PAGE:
This fashion article from the 1930s perfectly encapsulated some of the heady excitement that filled the air when "a new crush-resistant, non-wrinkling, packable, ultra-fashionable velvet" hit the market. This scientifically updated, new-fangled and re-packaged version of velvet was immediately swooped-up by the glam squads in both Hollywood and Broadway. Velvet, depicted in many a Renaissance portrait, had it's roots in Ancient Persia:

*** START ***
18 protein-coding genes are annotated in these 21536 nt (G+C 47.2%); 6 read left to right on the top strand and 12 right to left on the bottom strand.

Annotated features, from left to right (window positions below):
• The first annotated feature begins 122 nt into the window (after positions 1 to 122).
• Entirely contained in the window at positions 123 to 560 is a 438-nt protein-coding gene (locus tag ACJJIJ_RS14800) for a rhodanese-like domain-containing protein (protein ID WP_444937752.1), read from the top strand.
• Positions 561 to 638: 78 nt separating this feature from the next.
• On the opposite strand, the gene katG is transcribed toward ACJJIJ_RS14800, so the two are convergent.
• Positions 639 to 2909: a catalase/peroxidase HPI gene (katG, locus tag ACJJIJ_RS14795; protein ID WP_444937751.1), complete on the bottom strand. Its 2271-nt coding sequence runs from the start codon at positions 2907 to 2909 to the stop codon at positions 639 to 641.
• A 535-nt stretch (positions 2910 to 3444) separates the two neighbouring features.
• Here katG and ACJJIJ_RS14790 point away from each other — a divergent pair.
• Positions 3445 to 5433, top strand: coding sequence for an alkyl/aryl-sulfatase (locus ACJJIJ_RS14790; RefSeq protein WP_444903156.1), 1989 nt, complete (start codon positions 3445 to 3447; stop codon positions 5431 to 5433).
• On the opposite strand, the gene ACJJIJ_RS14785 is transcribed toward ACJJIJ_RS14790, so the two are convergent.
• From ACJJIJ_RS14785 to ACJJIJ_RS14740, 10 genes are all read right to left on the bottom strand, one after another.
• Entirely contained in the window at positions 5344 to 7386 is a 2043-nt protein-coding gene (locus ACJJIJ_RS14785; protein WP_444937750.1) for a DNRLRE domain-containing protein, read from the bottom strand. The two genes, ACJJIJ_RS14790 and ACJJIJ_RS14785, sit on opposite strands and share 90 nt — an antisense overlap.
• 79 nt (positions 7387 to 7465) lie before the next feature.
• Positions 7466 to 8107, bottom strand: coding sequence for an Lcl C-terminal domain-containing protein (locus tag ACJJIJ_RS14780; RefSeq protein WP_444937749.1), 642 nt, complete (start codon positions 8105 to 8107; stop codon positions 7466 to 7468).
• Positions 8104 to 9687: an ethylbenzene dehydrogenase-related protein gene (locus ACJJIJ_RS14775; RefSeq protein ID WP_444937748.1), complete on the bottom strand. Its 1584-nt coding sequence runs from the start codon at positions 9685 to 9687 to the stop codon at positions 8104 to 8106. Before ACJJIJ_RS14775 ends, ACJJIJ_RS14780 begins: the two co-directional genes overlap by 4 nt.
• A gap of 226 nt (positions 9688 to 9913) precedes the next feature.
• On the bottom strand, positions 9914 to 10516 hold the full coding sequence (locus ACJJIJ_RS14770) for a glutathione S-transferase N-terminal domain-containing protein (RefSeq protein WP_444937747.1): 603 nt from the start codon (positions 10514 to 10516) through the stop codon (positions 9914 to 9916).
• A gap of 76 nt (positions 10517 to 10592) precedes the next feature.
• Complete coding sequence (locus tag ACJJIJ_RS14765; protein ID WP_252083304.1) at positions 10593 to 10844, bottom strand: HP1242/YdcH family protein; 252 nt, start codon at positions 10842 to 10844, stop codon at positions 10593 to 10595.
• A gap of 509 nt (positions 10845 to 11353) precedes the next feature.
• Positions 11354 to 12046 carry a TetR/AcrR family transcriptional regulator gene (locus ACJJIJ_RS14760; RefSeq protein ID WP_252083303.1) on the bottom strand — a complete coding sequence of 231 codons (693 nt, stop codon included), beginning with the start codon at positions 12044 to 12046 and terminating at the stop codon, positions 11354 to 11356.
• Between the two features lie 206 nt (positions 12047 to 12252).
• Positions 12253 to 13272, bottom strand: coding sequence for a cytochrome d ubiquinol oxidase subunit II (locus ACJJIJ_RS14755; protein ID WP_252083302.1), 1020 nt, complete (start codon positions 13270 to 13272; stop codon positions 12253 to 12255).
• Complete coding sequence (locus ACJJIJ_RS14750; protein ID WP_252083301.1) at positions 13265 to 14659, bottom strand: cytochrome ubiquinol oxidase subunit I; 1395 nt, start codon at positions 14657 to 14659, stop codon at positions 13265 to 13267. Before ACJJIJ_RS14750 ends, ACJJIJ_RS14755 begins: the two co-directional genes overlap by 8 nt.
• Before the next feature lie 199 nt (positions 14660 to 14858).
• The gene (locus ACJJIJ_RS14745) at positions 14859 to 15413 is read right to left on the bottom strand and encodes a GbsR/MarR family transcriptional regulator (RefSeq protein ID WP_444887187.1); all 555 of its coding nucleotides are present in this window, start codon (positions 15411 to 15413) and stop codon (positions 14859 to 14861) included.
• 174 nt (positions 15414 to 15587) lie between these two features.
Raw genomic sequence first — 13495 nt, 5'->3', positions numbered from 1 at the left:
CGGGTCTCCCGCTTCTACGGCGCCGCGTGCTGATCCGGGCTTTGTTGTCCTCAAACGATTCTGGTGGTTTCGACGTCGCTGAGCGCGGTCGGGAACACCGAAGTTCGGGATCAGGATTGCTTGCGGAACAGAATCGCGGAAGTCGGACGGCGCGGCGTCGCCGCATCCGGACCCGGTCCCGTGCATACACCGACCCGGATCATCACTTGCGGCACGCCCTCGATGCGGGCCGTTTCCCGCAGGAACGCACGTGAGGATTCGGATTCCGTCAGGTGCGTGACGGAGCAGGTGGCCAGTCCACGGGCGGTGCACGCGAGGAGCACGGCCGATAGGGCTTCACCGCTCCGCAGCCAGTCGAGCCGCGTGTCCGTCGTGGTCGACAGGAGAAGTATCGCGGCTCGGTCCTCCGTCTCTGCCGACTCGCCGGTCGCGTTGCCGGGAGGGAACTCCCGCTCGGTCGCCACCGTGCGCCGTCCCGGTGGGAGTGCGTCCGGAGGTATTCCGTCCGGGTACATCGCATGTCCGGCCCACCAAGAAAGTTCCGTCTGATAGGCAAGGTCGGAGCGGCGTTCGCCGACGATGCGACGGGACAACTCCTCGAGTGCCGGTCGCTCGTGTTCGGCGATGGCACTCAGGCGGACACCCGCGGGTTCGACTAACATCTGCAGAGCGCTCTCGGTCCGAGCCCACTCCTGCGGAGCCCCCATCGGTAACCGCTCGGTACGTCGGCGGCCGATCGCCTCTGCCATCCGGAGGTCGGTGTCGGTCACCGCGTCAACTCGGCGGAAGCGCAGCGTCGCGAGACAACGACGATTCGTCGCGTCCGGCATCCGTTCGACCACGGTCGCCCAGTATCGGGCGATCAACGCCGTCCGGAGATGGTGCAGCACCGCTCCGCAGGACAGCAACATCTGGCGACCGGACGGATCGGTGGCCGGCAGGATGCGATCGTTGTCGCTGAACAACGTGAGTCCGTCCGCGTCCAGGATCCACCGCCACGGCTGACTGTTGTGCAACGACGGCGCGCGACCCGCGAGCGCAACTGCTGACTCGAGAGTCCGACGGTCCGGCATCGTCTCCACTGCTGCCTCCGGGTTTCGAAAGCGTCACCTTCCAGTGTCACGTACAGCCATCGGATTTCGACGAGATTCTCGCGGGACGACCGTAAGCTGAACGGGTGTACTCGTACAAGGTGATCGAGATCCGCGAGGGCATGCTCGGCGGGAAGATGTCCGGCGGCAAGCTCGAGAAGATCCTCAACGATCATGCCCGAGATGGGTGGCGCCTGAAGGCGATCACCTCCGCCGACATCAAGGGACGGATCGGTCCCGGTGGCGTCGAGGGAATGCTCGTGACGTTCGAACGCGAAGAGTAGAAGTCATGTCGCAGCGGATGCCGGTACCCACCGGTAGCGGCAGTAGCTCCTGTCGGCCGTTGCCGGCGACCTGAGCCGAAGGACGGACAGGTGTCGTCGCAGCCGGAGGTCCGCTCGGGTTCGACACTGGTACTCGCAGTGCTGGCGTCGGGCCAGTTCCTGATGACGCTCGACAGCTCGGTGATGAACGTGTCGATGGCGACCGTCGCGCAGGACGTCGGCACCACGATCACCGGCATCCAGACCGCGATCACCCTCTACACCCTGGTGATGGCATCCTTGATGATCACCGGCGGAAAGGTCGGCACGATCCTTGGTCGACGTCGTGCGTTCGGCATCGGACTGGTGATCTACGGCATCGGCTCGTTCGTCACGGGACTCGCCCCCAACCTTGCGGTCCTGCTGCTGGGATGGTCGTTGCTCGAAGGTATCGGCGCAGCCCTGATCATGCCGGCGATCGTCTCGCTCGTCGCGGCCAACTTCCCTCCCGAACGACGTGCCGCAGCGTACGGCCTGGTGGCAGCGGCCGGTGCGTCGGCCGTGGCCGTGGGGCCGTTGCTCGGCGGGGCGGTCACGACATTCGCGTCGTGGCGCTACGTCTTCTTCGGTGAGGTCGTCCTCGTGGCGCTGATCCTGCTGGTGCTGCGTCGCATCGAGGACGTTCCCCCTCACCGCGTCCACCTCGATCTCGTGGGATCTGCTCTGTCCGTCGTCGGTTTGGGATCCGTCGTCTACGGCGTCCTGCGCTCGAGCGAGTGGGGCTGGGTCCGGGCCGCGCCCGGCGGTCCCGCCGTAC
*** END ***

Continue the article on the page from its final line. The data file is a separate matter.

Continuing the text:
"The Persians, as far back as 2000 B.C., started the vogue for velvet, and from them the Arabs at El Fustade, near Cairo, took up the art of weaving the royal material. They passed it on to the Spaniards of Granada who traveled northward through Sicily into Italy in the Sixteenth century, and then to France, where in the Musée Historique des Tissus at Lyons, is one of the greatest collections of velvet in the world."
Read about the other miracle fabric of the 1930s: RAYON.